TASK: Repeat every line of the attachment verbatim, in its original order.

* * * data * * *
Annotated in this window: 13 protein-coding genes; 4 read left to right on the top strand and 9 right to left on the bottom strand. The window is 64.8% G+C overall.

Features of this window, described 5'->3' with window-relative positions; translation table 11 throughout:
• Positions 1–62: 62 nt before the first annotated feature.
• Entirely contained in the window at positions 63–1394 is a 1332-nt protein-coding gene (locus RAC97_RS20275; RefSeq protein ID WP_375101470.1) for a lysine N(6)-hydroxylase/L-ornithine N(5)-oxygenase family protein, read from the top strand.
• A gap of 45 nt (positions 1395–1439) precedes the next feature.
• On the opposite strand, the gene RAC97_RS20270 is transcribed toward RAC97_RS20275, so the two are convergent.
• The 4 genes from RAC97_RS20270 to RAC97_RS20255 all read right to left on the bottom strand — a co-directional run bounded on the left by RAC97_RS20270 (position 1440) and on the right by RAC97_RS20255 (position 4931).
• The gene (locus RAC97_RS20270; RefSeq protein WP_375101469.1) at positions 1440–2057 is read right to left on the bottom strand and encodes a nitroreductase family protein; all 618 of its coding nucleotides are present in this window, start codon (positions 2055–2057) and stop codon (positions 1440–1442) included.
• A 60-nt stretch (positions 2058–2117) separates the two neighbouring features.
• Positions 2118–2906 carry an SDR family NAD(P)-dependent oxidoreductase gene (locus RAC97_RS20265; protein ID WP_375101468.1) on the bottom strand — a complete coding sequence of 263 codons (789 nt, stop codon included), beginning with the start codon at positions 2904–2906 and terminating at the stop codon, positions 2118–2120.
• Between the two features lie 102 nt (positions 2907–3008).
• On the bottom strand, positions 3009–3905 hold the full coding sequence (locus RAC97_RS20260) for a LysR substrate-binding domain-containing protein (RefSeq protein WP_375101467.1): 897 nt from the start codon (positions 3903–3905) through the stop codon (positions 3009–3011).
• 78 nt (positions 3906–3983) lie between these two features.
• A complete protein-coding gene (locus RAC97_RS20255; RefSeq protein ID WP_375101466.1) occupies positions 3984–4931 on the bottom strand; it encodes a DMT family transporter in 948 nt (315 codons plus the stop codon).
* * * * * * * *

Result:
Annotated in this window: 13 protein-coding genes; 4 read left to right on the top strand and 9 right to left on the bottom strand. The window is 64.8% G+C overall.

Features of this window, described 5'->3' with window-relative positions; translation table 11 throughout:
• Positions 1–62: 62 nt before the first annotated feature.
• Entirely contained in the window at positions 63–1394 is a 1332-nt protein-coding gene (locus RAC97_RS20275; RefSeq protein ID WP_375101470.1) for a lysine N(6)-hydroxylase/L-ornithine N(5)-oxygenase family protein, read from the top strand.
• A gap of 45 nt (positions 1395–1439) precedes the next feature.
• On the opposite strand, the gene RAC97_RS20270 is transcribed toward RAC97_RS20275, so the two are convergent.
• The 4 genes from RAC97_RS20270 to RAC97_RS20255 all read right to left on the bottom strand — a co-directional run bounded on the left by RAC97_RS20270 (position 1440) and on the right by RAC97_RS20255 (position 4931).
• The gene (locus RAC97_RS20270; RefSeq protein WP_375101469.1) at positions 1440–2057 is read right to left on the bottom strand and encodes a nitroreductase family protein; all 618 of its coding nucleotides are present in this window, start codon (positions 2055–2057) and stop codon (positions 1440–1442) included.
• A 60-nt stretch (positions 2058–2117) separates the two neighbouring features.
• Positions 2118–2906 carry an SDR family NAD(P)-dependent oxidoreductase gene (locus RAC97_RS20265; protein ID WP_375101468.1) on the bottom strand — a complete coding sequence of 263 codons (789 nt, stop codon included), beginning with the start codon at positions 2904–2906 and terminating at the stop codon, positions 2118–2120.
• Between the two features lie 102 nt (positions 2907–3008).
• On the bottom strand, positions 3009–3905 hold the full coding sequence (locus RAC97_RS20260) for a LysR substrate-binding domain-containing protein (RefSeq protein WP_375101467.1): 897 nt from the start codon (positions 3903–3905) through the stop codon (positions 3009–3011).
• 78 nt (positions 3906–3983) lie between these two features.
• A complete protein-coding gene (locus RAC97_RS20255; RefSeq protein ID WP_375101466.1) occupies positions 3984–4931 on the bottom strand; it encodes a DMT family transporter in 948 nt (315 codons plus the stop codon).